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Kayo Dot - Dowsing Anemone With Copper Tongue CD (album) cover


Kayo Dot



3.70 | 167 ratings

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3 stars Choirs of the Eye, Kayo Dots debut album, was a large departure from the music of the bands predecessor maudlin of the Well, and a hugely successful one at that, but Toby Driver posseses anything but a stagnent imagination and the band has once more moved on. The results this time, however, are quite a mixed bag.

Frustration is the word that comes to mind to describe this album. Half of it is captivating, rocking, beautiful, calm, dissonant, melodic and many other adjectives that could probably fill this review on there own, in short an emotional rollercoaster that never fails to leave me on a high. The problem is its just the half of it. The first half to be precise. The second half touches on the emotions of the first, but doesnt quite reach the same heights and for large swayths brings in elements that I really, really dont care for.

Of the five tracks on this album, its the first three (Gemini Becomeing the Tripod, Immortelle and Paper Carravelle and Aura on an Asylumn Wall) that capture me fully. Gemini... sounds something like a continuation of the music from Choirs of the Eye, however it quickly becomes apparant that Post-Rock has become a major part of the music. Its this that has lead to the long time (and in my opinion errant) labelling of Kayo Dot as a Post-Metal band, but its only one aspect of the music and, though I am by no means a fan of the Post-Rock genre, its been used exceptionally well here. Immortelle... is the first Kayo Dot song to be completely devoid of metal, and as an experiment into the direction that Driver would eventually take the band, it works fantastically. Its one track were dissonance isnt called on too much and instead makes way for a clamer melody building slowly but surely to a moment of triumph. Aura... is an unuseul track in that it sounds the closest to Choirs of the Eye Kayo Dot of any of the first three tracks, but also sounds fairly different due to the fact that metal is pretty much missing from here as well. The sound can be charecterised as a heavy rock, where the heavyness comes from the tones of the bass, guitar, violin and trumpet rather than the distortion, except for the last minute orso which gets pretty close to being metal, but is entirely dominated by the heaviest bass guitar sound I have ever heard. In a way it works as a paired down version of The Manifold Curiosity, so its no surprise that this is my favourite track on the album.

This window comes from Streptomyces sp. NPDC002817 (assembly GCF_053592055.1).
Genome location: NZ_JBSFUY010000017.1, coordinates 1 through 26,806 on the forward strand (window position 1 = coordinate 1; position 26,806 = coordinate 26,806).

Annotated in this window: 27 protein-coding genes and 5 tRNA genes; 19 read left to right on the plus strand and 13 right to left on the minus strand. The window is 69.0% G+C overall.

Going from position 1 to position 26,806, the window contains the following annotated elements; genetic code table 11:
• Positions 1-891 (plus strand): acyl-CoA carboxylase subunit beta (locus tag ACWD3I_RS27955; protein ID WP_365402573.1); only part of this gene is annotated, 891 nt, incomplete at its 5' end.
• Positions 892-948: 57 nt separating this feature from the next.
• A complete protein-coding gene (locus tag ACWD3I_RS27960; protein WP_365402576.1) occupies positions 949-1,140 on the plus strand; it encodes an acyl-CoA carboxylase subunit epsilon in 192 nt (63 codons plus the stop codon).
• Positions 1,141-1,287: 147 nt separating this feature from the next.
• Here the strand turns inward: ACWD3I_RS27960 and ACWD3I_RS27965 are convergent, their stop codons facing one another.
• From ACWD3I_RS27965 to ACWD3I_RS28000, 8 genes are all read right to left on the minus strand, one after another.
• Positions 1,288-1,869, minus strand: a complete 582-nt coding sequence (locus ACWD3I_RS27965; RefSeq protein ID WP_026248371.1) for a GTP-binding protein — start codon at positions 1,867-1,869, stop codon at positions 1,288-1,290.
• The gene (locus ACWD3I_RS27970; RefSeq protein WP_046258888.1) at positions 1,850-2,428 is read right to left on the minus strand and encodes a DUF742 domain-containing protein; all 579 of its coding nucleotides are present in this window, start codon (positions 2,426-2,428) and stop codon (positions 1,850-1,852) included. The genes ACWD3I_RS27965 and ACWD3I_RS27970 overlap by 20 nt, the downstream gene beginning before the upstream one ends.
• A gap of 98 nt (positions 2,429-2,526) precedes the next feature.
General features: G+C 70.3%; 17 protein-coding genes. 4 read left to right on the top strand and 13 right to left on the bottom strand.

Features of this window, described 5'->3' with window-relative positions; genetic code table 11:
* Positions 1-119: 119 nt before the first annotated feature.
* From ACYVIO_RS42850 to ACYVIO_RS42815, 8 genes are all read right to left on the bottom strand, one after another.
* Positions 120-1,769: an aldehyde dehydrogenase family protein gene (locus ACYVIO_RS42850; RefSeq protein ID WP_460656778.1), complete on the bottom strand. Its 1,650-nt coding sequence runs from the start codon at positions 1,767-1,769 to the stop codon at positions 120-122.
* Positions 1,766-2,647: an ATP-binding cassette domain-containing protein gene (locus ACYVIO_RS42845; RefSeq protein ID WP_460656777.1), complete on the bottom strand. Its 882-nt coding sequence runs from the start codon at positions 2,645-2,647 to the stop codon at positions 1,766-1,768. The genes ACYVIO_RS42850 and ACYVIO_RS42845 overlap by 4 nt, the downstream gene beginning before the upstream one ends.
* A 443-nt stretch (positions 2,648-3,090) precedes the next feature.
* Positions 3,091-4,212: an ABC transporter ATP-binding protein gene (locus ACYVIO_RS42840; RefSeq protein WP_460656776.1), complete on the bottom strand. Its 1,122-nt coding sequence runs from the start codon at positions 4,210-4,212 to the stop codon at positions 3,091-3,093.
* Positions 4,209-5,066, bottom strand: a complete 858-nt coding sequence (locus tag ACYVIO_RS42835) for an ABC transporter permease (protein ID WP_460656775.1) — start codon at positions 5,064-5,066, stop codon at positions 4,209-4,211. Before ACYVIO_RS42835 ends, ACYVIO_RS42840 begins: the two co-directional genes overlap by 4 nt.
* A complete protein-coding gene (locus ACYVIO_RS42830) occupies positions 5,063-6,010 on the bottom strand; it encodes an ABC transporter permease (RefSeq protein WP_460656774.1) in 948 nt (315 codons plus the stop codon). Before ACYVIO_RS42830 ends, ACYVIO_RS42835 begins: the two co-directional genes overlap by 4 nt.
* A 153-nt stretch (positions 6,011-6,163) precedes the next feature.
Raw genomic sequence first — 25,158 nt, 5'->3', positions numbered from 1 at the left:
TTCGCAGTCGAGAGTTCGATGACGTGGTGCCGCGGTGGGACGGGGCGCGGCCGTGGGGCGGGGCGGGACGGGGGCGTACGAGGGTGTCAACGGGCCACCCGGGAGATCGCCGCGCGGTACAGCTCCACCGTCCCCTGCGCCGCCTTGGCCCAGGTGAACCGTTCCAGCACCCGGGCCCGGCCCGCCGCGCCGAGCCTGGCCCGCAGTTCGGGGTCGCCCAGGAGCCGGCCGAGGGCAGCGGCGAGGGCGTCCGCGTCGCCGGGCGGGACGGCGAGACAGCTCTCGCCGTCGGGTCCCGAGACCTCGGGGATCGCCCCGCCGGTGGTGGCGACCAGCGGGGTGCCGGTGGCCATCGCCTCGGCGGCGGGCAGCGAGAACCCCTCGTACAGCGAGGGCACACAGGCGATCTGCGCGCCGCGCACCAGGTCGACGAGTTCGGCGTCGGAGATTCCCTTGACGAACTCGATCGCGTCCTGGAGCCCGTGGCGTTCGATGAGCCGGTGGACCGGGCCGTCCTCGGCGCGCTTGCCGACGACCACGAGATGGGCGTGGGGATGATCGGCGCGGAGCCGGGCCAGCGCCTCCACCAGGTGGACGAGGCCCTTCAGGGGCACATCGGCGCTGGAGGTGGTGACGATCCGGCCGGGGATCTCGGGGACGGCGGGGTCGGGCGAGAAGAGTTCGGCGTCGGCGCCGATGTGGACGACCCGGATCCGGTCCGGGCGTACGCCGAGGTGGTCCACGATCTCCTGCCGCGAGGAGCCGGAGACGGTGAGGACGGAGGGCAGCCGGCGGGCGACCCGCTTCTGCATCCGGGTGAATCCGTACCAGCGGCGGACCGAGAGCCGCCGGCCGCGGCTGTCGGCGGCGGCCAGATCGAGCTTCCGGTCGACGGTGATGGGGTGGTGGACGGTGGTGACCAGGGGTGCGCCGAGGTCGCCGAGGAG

From here on out its where the band lost me for one simple, but very important reason: they introduced drone music as a major element. Both __on Limpid Form and Amaranth the Peddler start out in a similar vein to the first three tracks, but around the 6 to 7 minute mark they veer off into a drone that lasts well over half of each song. Though I've heard plenty of arguments for the development present in these tracks, I dont hear it at all. ..Limpid Form has the same crashing guitar chords going for most of the songs and the work done over the top of this comes of as noodily, and a hald hearted attempt to liven things up. The live version of this song condenses things down a lot and adds direction to it all that just isnt present here. Amaranth is just plain noodily for most of the song and lacks cohesivness, but at least some of the things they try sound interesting.

I think by now its become clear that drone music does not sit well with me at all. As I said earlier, frustration is a the word I'd use to sum up this album because thats the overiding emotion following a complete run-through ( I must admit most times that I play this album now, I skip past the endings of the last two songs), which is a huge shame because the first three songs are of an exceptional quality, to a level that most bands could only dream of, but is followed by tedium that actually last for more than half the album. Still very much worth having for those first 3 songs.

sleeper | 3/5 |


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